My search called up fares from $311 to $2,779 in six categories such as "Instant Upgrade" and "First Flexible." Clicking on a category produced a pop-up chart that paired the six categories across the top with 12 types of services (such as "Same-day Standby" and "PriorityAAccess" and "Checked Bag Charge") that each type of fare might or might not include. Total cells in the chart: 72.
At the top of the chart, a drop-down menu sorted the results by four levels of membership in the airline's frequent-flier program, plus the option "Non-Member." By my count, that made for 360 possible cells in the chart.
Is this any way to buy an air ticket?
Yes, it is, said American's Mikolasik. And 360 cells is just the start.
"We anticipate there could be tens of thousands of different combinations," Mikolasik said.
He said he didn't find the grid confusing.
"Most people are going to look at price first," he said. "They're going to hit the 'Economy Super Saver,' especially if they travel once a year and want a low fare. But if you want more, the grid gives you choices. It gives you so much more flexibility. Instead of hunting for this information, you can proactively ask for it."
For now, he said, AA Direct Connect displays the same basic price and schedule information as a global distribution system. But in the future, it will look more like American's website, with many options.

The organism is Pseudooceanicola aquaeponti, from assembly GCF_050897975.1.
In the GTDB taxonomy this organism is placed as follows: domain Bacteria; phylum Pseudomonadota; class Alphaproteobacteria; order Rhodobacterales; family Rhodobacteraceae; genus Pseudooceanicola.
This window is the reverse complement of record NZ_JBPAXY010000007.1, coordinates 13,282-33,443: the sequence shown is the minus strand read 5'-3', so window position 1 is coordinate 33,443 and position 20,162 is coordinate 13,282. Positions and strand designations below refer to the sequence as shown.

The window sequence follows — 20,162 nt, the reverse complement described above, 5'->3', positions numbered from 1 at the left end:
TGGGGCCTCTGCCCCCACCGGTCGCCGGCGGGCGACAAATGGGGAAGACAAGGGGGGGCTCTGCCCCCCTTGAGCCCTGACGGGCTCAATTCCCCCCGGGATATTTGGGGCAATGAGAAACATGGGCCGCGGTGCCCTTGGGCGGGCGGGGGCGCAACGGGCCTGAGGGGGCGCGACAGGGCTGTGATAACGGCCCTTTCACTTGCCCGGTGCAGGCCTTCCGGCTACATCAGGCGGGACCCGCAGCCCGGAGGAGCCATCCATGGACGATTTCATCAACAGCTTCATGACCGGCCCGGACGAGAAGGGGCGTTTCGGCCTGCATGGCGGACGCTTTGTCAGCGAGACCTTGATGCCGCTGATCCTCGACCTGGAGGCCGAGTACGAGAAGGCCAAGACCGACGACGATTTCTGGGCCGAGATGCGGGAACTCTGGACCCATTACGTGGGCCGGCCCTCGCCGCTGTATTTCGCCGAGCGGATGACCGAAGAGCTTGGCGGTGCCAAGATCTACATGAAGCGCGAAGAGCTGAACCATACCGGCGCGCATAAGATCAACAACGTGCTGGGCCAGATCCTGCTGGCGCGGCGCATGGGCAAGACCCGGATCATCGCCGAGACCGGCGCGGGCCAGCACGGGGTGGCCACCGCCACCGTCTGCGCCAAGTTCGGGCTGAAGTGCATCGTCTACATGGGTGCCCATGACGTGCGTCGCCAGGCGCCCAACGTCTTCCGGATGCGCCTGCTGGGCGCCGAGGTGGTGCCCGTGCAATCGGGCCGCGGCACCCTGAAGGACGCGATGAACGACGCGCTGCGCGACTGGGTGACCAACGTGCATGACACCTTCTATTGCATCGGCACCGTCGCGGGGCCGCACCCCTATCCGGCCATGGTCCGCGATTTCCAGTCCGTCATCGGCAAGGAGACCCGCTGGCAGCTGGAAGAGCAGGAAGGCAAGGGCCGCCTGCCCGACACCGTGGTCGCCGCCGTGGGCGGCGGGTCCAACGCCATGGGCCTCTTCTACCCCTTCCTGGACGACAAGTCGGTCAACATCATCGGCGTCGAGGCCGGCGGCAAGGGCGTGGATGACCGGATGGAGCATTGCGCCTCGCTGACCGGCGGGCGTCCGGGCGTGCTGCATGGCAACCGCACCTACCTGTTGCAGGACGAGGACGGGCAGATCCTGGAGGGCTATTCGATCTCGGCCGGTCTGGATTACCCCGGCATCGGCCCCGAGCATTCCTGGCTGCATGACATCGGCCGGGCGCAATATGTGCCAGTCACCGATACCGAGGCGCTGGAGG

"Our website is pointing toward the future," he said.
One day, he said, you may start your online airfare search at sites such as Orbitz by entering not only your destinations and dates, but also options such as checking bags and getting in-flight Internet and priority boarding. Your search might call up, for instance, $215 for an American fare that included all these options and $219 for a United Airlines fare that did the same.
American is not the only airline with multiple fare categories tied to services. Southwest Airlines, which has long withheld its fares from online travel agencies, offers three on its website: "Business Select," "Anytime" and "Wanna Getaway." Australia's Qantas offers up to 12 fare categories covering five types of services.
But American, which has several global distribution systems contracts coming up for negotiation this year, has been the most vocal airline in challenging the traditional ways of doing business, and it sees itself as leader.
"We expect competitors and other folks, as their contracts expire, to probably go through a similar thing," Mikolasik said. "We expect them for now to sit back and say: 'Thanks, American, for plowing the road.'"
At the end of that road lie many unanswered questions, said Douglas Quinby, senior director of research for PhoCusWright Inc., a company based in Sherman, Conn., that studies the travel industry.
"As more airlines unbundle, rebundle and merchandise, how will agents and consumers be able to compare offers, when apples to apples become peanuts to pineapples?" he asked. "Agencies and consumers have good reason to be concerned."Copyright © 2015, Los Angeles Times